Political parties in India face no limits on election spending. In the 2019 elections, the BJP declared ₹1,264 crore and the Congress ₹820 crore in official expenditures, but a report by the Centre for Media Studies estimates total spending by parties at around ₹50,000 crore, much of it from corporate donations. The opacity of political donations and illegal cash distribution to voters weaken India’s electoral process. Despite initiatives like the electoral bonds scheme, which has faced scrutiny, much of the funding remains unaccounted for. The recent exposure of the electoral bond clearly indicates how the scheme intended to regulate election expenditure has instead facilitated substantial donations from private entities and other sources, exacerbating concerns about transparency and accountability in political funding.

Towards Electoral Reforms

Now, the big question is- whether election expenditure can be regulated. The answer is yes. There are several proposed electoral reforms including banning government advertisements six months before elections, capping party expenditures, and ensuring financial assistance to candidates aligned with prescribed limits. Additional steps include appointing more judges for speedy resolution of election-related cases. On the other hand, the Election Commission of India (ECI) has set the expenditure limit at ₹95 lakh for each Lok Sabha candidate and ₹40 lakh for each Assembly candidate for the upcoming general elections. The expenditure will be calculated from the nomination of each candidate until the completion of the election process. This expenditure covers costs related to public meetings, rallies, advertisements, hoardings, pamphlets, flexis, campaign materials, and all other election-related activities.  Implementing these reforms would require bipartisan political support but is crucial for creating a level playing field and ensuring free and fair elections. Without such measures, the cost of election spectacles will continue to escalate, impacting democratic processes and accountability.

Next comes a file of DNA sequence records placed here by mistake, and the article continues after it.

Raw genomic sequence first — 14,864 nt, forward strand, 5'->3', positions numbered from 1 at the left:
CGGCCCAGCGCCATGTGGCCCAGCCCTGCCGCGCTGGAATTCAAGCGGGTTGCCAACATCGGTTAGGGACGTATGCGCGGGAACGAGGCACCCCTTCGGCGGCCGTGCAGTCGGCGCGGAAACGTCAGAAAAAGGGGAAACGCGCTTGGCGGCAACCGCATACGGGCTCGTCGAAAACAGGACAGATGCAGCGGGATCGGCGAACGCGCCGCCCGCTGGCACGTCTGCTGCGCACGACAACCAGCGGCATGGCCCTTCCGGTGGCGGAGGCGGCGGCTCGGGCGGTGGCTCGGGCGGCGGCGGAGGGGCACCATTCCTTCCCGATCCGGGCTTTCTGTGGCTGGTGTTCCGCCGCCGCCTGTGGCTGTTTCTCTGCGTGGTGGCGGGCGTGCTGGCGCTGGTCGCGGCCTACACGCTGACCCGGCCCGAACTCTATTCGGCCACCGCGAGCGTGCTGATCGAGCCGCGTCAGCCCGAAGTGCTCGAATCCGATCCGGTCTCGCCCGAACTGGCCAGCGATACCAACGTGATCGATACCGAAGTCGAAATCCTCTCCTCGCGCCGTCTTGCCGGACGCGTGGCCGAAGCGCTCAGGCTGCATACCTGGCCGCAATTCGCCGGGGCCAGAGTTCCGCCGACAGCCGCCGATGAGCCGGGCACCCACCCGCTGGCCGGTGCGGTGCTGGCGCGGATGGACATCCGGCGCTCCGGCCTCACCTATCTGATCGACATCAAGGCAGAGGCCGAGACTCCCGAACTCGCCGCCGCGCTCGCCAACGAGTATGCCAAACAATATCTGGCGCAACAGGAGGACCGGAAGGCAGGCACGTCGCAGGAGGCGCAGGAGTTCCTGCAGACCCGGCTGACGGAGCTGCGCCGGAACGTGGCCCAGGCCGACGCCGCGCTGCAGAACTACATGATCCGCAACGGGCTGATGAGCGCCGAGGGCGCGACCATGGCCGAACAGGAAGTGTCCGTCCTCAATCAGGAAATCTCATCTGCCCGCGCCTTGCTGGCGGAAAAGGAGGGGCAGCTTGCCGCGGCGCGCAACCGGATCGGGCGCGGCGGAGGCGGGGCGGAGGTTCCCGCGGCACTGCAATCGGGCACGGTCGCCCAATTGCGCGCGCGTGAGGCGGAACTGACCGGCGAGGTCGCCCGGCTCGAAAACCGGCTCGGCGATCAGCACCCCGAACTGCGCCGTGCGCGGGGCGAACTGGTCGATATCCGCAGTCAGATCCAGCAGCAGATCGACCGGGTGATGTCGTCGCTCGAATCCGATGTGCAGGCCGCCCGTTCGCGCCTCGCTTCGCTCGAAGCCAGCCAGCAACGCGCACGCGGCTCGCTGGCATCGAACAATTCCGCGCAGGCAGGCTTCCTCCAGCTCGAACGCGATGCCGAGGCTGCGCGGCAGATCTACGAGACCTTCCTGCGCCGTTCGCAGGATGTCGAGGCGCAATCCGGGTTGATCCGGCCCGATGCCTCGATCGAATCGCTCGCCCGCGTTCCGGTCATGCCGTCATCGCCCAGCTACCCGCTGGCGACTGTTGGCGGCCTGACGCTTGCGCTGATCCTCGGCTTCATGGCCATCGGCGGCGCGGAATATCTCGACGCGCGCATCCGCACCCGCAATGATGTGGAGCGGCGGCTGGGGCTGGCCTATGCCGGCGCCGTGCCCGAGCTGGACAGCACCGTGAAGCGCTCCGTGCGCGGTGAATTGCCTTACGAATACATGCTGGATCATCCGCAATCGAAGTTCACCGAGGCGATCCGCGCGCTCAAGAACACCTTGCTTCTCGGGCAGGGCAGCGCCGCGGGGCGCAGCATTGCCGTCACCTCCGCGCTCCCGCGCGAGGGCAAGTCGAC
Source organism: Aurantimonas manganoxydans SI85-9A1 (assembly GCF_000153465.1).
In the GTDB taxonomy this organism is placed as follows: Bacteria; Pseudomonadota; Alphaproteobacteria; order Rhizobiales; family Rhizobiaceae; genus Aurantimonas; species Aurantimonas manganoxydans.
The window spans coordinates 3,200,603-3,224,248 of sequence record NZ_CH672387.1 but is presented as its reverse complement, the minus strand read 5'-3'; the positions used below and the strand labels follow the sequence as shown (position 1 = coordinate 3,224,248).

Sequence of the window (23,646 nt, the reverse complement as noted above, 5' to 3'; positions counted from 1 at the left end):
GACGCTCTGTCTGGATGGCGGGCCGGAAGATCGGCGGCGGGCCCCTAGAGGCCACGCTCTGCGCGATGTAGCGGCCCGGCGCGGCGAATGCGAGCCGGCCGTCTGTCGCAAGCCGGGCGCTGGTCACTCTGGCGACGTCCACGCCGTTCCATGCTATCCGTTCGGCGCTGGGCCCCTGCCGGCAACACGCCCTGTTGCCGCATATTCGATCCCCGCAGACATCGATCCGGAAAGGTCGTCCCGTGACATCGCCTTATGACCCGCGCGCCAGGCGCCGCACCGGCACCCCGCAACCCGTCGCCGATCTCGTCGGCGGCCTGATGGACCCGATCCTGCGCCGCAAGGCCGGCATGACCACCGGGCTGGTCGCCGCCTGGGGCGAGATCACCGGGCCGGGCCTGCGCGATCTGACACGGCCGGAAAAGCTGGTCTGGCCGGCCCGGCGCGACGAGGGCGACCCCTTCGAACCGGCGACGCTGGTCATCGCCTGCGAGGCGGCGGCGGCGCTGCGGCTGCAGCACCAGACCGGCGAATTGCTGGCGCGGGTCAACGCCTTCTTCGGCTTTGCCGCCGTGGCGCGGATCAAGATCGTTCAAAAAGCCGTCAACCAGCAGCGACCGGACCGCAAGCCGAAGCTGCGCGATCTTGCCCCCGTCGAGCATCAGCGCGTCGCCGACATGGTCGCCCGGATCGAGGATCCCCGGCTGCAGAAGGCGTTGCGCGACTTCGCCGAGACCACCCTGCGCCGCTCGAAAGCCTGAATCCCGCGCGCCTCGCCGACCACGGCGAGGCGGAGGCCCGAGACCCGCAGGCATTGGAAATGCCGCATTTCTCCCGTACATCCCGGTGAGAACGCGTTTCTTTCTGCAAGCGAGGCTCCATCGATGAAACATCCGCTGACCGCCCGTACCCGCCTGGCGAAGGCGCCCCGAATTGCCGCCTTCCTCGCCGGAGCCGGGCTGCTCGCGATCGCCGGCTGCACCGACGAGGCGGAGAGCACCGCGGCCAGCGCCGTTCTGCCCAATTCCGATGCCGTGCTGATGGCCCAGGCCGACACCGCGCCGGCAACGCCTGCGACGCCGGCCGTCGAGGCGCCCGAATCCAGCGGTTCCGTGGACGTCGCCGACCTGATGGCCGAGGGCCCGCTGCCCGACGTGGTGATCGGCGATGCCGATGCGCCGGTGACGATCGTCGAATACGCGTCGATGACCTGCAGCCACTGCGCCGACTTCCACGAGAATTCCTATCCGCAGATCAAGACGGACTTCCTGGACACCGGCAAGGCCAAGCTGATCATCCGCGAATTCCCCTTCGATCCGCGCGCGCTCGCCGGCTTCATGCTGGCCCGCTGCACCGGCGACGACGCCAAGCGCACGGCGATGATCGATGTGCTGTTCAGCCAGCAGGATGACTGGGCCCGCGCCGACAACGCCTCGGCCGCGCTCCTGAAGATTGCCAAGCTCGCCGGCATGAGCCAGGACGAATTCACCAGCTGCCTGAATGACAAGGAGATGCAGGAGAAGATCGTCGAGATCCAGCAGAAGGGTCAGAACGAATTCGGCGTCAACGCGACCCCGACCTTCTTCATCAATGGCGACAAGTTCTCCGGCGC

The Final words

In conclusion, the escalation of election budgets in India has raised serious concerns about the influence of money in politics and the integrity of electoral processes. The absence of strict spending limits has led to exorbitant campaign expenditures, often fueled by undisclosed corporate donations and illicit cash distribution. To safeguard the democratic principles of fairness and transparency, it is imperative to advocate for spending caps in political campaigns. Implementing effective regulations on election spending can help curb undue influence, promote a level playing field for all candidates, and restore public trust in the electoral system. By establishing clear and enforceable limits on campaign expenditures, India can take significant strides towards strengthening its democracy and ensuring that elections remain a true reflection of the will of the people.

Mohd Ziyauallah Khan is a freelance content writer based in Nagpur. He is also an activist and social entrepreneur, co-founder of the group TruthScape, a team of digital activists fighting disinformation on social media.